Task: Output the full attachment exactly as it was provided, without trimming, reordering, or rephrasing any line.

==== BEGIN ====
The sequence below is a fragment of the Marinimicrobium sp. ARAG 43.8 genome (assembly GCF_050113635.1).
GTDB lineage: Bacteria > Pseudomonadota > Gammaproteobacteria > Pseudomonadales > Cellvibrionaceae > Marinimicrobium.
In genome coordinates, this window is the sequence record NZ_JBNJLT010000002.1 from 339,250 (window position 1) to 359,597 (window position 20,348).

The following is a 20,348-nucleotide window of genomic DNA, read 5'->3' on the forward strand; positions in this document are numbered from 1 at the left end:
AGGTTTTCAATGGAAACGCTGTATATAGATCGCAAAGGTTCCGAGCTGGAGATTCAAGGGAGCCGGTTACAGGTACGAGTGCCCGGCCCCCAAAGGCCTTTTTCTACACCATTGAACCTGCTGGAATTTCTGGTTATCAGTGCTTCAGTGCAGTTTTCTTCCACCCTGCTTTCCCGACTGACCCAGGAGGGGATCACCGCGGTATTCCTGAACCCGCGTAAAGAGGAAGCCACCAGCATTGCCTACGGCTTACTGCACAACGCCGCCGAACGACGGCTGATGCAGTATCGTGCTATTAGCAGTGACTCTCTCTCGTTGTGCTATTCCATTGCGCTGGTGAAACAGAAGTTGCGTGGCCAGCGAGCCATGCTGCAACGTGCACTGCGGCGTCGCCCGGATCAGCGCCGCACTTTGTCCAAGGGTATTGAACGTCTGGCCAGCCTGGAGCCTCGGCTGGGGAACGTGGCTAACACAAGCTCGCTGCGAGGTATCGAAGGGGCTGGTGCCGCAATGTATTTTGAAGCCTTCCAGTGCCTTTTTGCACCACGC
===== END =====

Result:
The sequence below is a fragment of the Marinimicrobium sp. ARAG 43.8 genome (assembly GCF_050113635.1).
GTDB lineage: Bacteria > Pseudomonadota > Gammaproteobacteria > Pseudomonadales > Cellvibrionaceae > Marinimicrobium.
In genome coordinates, this window is the sequence record NZ_JBNJLT010000002.1 from 339,250 (window position 1) to 359,597 (window position 20,348).

The following is a 20,348-nucleotide window of genomic DNA, read 5'->3' on the forward strand; positions in this document are numbered from 1 at the left end:
AGGTTTTCAATGGAAACGCTGTATATAGATCGCAAAGGTTCCGAGCTGGAGATTCAAGGGAGCCGGTTACAGGTACGAGTGCCCGGCCCCCAAAGGCCTTTTTCTACACCATTGAACCTGCTGGAATTTCTGGTTATCAGTGCTTCAGTGCAGTTTTCTTCCACCCTGCTTTCCCGACTGACCCAGGAGGGGATCACCGCGGTATTCCTGAACCCGCGTAAAGAGGAAGCCACCAGCATTGCCTACGGCTTACTGCACAACGCCGCCGAACGACGGCTGATGCAGTATCGTGCTATTAGCAGTGACTCTCTCTCGTTGTGCTATTCCATTGCGCTGGTGAAACAGAAGTTGCGTGGCCAGCGAGCCATGCTGCAACGTGCACTGCGGCGTCGCCCGGATCAGCGCCGCACTTTGTCCAAGGGTATTGAACGTCTGGCCAGCCTGGAGCCTCGGCTGGGGAACGTGGCTAACACAAGCTCGCTGCGAGGTATCGAAGGGGCTGGTGCCGCAATGTATTTTGAAGCCTTCCAGTGCCTTTTTGCACCACGC